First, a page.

As previously mentioned, one attraction of a Line of Credit (LOC) is the interest rate. Compared to a credit card or payday loan, the Line of Credit interest rate is lower than these two.  Take another step and secure your Line of Credit with property. The interest rate is reduced further simply because your promise to pay back the money is pledged by an asset, something you own.  The security can either be your home, vehicle, or investments.  You declare, “I solemnly swear to pay back every penny, and if I don’t, you may take my house, car, boat, and my children.” (I’m kidding about the children.)  Don’t overlook the risk you are taking when you pledge security.

The downside to becoming too dependent on Lines of Credit is that we never see the light, the bright side of being debt free forever.  Lines of Credit are loans.  Borrowed money eventually has to be paid back. As long as we are working and have the means to pay back borrowed money, everything rolls along until the income stops.  Job layoffs, sudden illnesses, and disabilities can interrupt a steady income. The inability to pay back the Line of Credit can suddenly mean financial devastation. 

Be wary of the convenience and low interest rate that a Line of Credit claims to offer.  It’s true that interest is calculated daily only on the amount you use; however, the financial damage occurs when you compromise security for convenience.  This loan product disguises borrowing money for purchases with a convincing argument that a Line of Credit saves you money.   Home equity loans allow the equity in your home to be used for other purposes: debt consolidation, home renovations, investment opportunities, and vehicle purchases.   The intent with this type of loan product is to simplify your life by combining your income and debt under one roof (one account).  You may be convinced the true intent is to lower your borrowing costs.  That’s a good point but you must know and trust yourself. Although this loan product and strategy may work for someone, it’s not necessarily the right product for everyone. Your responsibility is to fully understand the product and match the right one to your needs.



Remember we know our spending habits.  Sometimes, we have a tendency to believe that if we have money available on our Line of Credit, we have cash but these are two different animals. Credit is not cash.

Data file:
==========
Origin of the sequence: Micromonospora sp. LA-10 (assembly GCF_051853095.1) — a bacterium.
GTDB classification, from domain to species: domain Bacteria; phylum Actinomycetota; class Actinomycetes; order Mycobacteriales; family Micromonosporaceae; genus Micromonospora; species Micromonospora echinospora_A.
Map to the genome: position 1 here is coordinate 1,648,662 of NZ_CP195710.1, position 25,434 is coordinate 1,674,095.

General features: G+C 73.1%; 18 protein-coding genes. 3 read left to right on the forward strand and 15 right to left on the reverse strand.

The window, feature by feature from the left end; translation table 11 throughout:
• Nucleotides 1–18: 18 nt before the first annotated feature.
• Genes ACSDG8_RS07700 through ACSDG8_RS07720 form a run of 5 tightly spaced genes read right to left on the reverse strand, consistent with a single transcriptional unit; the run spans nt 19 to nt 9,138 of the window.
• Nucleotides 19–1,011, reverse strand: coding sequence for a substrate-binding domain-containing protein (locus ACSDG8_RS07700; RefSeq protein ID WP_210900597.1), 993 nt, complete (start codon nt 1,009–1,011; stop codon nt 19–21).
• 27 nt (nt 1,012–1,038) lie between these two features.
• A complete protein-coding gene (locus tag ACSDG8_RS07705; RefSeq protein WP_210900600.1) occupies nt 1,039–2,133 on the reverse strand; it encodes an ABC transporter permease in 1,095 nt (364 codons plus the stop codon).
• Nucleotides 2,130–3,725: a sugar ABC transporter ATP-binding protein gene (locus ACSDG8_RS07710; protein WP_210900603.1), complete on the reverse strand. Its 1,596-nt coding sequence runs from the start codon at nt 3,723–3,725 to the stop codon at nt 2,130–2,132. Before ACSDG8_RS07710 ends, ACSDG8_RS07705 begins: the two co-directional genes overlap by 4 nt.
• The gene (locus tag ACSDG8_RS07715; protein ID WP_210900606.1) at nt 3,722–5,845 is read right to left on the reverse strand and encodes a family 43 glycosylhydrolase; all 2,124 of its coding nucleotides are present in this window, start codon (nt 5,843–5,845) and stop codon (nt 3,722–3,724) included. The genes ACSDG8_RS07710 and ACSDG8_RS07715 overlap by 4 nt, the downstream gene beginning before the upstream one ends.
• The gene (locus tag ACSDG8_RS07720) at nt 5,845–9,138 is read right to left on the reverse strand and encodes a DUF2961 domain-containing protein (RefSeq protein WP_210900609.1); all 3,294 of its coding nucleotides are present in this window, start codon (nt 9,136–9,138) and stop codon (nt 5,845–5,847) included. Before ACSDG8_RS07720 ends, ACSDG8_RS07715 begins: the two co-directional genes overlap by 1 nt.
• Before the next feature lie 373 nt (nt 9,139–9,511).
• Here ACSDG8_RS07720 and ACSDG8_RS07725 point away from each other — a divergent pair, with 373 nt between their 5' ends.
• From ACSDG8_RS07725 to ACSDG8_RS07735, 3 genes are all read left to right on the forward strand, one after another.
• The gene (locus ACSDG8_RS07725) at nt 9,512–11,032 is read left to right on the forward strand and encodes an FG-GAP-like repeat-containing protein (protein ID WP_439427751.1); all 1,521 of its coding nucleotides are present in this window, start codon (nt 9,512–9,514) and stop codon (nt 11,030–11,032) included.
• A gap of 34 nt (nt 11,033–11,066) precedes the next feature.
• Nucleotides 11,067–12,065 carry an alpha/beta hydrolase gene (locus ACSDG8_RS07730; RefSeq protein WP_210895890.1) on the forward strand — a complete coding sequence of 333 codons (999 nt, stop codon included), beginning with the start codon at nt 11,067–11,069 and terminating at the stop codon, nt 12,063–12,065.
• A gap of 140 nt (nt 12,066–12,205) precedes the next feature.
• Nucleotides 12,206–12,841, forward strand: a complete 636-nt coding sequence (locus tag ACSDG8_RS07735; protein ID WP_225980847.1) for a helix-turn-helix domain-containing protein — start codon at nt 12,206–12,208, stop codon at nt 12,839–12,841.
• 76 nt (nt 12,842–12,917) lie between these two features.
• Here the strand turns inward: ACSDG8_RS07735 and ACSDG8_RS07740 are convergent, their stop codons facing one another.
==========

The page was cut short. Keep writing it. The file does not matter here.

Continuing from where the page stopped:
When I had a Line of Credit attached to my chequing account, I constantly did the math.  I calculated how much I could spend before I hit the limit.  That kind of wrong thinking left me frustrated. I finally recognized the craziness in my logic.  If my account was into my $1,000 Line of Credit by $956.55, I believed I had $43.45 in my account.  Seriously? I was in debt $956.55.  Nothing could change the math. For me, the worst part was seeing a negative balance all the time.  I always felt broke.   Then, I opted to replace my Line of Credit with a revolving loan product separate from my chequing account.  I preferred regular payments which ensured my loan would be eventually paid.  The best part was seeing the positive balance in my chequing account, even if it was only $1.

If you are disciplined, then you have no worries.  If you’re not disciplined and are madly in love with the Line of Credit product, I often recommended attaching the credit limit to a separate account, apart from your active chequing account.  Then you can apply consistent payments to the outstanding loan balance with the intention of eventually paying off the debt.

The secret is in knowing whether you can trust yourself with the freedom to have an endless amount of credit (not cash).  Your responsibility is to learn and understand the different loan products. With the right advice, you can match the right one to your needs.  Managing your debt responsibly is one sure way to live a worry-free lifestyle.